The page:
A House Democrat says he’ll not only vote against the Iran nuclear deal, but top it off with a bill to authorize military force as needed against the Islamic Republic to keep it from acquiring a nuclear weapon.
Rep. Alcee Hastings (D-Fla.), ranking House Dem on the Commission on Security and Cooperation in Europe, or U.S. Helsinki Commission, and a member of the Congressional Black Caucus, got quickly to the point in a Palm Beach Post op-ed: “After careful review, I have decided that I cannot support this deal.”
“The goal of the recently concluded negotiations was to prevent Iran from obtaining a nuclear weapon. The negotiators worked diligently, but in the end, the JCPOA allows Iran to remain a nuclear threshold state while simultaneously reaping the benefits of relief from international sanctions,” Hastings wrote.
“Under the JCPOA, Iran is limited to approximately 6,100 first-generation IR-1 centrifuges for a period of 10-15 years. However, after this time passes, Iran will again have the ability to pursue its nuclear program with more advanced centrifuges. Iran simply needs to be patient and it will once again have the ability to enrich uranium.”
The congressman stressed that the UN Security Council resolution that endorsed the deal “poses a threat to the U.S. and to our allies” as it “lifts the ban on conventional arms sales to Iran after five years, and gives Iran the authority to restart its nuclear-capable ballistic missile development program within eight years.”
“These provisions, coupled with a mere delay of Iran’s nuclear program, will give other regional powers a clear window of opportunity to strengthen or create their own weapons programs. As conventional weapons shipments to Iran resume, its neighbors will feel obligated to bolster their own security,” Hastings continued. “All the while, billions of dollars will be injected into the Iranian economy as sanctions are lifted. Some portion of this money is likely to be directed toward state-sponsored terrorist groups, such as the Iranian Revolutionary Guard, Hezbollah, Houthi and Hamas.”
If a strong sanctions regime is not continued, he added, the U.S. has no leverage.
As other lawmakers have done, Hastings panned the “snap-back” of sanctions as unrealistic.
“This process could take well over two months and is limited to ‘significant’ violations of the deal (the JCPOA fails to define what qualifies as significant). Iran could undermine the agreement in ways that would be nearly impossible to stop,” he wrote. “What’s more troubling, the agreement imposes a process that can take up to 24 days before inspectors gain access to any undeclared nuclear sites discovered in the future. This delay could provide Iran with substantial opportunity to hide any missile or nuclear activity.”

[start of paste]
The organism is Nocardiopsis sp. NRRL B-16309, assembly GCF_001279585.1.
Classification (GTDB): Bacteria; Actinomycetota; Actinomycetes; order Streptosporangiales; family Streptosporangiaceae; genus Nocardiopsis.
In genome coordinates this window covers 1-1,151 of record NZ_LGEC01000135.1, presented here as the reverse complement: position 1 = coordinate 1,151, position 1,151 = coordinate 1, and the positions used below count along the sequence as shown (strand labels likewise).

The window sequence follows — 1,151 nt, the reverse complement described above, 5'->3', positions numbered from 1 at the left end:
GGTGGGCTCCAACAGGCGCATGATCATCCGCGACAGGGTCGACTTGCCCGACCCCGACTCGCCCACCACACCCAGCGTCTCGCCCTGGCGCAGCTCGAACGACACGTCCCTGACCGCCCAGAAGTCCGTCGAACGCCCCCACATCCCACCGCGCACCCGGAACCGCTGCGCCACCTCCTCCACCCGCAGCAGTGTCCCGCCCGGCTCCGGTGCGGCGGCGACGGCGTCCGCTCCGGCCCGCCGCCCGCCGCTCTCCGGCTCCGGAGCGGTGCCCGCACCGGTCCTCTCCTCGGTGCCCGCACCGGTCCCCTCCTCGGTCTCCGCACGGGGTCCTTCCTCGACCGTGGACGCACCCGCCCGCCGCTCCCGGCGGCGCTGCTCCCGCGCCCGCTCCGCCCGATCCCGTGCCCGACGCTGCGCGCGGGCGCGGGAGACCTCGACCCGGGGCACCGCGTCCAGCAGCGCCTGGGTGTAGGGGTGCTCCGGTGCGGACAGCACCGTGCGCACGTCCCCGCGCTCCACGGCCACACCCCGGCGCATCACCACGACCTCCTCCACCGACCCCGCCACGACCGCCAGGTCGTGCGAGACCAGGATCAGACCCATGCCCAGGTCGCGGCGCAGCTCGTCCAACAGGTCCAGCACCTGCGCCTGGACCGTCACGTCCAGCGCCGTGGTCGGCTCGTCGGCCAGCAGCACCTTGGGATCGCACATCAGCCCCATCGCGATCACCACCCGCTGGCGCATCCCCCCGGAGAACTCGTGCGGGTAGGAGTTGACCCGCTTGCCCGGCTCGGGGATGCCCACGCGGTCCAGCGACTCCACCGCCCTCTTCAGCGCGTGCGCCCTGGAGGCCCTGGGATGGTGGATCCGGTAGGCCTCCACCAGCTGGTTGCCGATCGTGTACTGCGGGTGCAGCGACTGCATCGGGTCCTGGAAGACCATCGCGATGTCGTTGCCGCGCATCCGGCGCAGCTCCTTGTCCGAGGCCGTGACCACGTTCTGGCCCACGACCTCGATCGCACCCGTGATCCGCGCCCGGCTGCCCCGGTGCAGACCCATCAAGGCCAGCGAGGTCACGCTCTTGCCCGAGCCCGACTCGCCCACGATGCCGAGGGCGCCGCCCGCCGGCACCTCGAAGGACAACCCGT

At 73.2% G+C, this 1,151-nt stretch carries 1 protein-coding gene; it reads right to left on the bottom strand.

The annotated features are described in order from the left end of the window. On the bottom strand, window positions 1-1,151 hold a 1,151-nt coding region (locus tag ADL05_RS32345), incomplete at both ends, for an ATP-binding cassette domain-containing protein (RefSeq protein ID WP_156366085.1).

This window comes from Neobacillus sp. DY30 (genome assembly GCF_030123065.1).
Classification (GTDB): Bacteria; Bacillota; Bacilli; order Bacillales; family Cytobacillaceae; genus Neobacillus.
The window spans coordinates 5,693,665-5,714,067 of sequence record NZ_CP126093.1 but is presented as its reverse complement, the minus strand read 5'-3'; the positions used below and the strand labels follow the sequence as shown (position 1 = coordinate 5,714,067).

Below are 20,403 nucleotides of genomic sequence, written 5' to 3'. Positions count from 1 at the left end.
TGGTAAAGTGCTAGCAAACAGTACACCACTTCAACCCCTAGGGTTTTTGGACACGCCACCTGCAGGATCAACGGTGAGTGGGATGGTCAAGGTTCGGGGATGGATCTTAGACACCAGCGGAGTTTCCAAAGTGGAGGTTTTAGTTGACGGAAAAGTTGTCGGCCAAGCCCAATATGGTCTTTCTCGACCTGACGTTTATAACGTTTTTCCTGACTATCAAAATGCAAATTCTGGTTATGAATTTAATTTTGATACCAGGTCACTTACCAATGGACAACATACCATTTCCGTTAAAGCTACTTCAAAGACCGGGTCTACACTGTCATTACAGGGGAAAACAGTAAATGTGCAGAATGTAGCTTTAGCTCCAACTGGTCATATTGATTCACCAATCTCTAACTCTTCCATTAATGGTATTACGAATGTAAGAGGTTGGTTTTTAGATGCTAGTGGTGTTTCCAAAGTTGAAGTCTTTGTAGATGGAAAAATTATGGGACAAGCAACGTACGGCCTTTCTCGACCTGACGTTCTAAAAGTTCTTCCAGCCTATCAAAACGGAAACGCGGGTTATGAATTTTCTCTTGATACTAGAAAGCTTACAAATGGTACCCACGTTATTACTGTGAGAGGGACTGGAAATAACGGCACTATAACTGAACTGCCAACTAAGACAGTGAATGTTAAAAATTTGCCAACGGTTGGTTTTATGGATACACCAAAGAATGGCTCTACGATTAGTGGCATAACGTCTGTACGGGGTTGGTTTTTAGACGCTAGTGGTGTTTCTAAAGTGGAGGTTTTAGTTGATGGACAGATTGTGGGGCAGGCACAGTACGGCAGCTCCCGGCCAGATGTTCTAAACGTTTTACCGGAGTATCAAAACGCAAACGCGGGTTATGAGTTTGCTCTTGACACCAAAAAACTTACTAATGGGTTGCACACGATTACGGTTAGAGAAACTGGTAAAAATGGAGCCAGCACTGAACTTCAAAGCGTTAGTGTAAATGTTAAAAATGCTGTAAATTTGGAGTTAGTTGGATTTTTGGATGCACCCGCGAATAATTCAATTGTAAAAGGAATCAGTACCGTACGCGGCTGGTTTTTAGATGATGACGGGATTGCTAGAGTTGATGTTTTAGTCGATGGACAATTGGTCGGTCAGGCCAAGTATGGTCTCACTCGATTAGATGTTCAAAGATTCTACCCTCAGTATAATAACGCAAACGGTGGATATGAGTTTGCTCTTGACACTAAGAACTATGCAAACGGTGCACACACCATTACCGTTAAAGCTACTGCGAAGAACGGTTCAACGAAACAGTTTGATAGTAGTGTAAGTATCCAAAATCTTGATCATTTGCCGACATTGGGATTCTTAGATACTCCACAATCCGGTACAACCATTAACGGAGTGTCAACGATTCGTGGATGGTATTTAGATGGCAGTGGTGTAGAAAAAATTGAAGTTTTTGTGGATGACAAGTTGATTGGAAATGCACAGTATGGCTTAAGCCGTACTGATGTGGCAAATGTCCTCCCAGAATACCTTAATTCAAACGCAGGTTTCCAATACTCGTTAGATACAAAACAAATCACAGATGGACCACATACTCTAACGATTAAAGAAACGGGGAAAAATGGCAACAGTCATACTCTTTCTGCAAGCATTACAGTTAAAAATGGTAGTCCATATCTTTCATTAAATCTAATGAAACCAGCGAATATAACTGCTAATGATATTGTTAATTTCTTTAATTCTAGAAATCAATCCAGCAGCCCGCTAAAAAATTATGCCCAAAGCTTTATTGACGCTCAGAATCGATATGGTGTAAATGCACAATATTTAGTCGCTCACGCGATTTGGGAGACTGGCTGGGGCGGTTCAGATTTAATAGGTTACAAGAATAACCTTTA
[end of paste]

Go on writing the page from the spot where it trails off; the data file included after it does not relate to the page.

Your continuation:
Hastings has told President Obama that, at the very least, if this deal is allowed to go into force there needs to be a high-ranking military official tasked with overseeing implementation and compliance, not bureaucrats.
“I will also introduce legislation on Sept. 8 that authorizes the sitting president or his successors to use military force to prevent Iran from becoming a nuclear weapons state. Iran’s sincerity in forgoing the procurement of a nuclear weapon makes these steps, in my opinion, an absolute necessity — regardless of how Congress votes.”
This Congress, Hastings has also introduced a bill to defend Israel by defunding Palestinian aid.
Another CBC member, Rep. Hakeem Jeffries (D-N.Y.), told a townhall meeting in Brooklyn on Tuesday that he’s leaning against the deal and would consult further with someone the White House isn’t happy with right now.
“Chuck Schumer is one of the more widely respected members of the Senate, and his opinion is very valuable,” Jeffries said. “I haven’t gotten a chance to talk directly with him, yet – subsequent to him having declared his position. And it’s needless to say that before arriving to a conclusion I will be speaking to the senior senator, because his opinion is something that I value greatly.”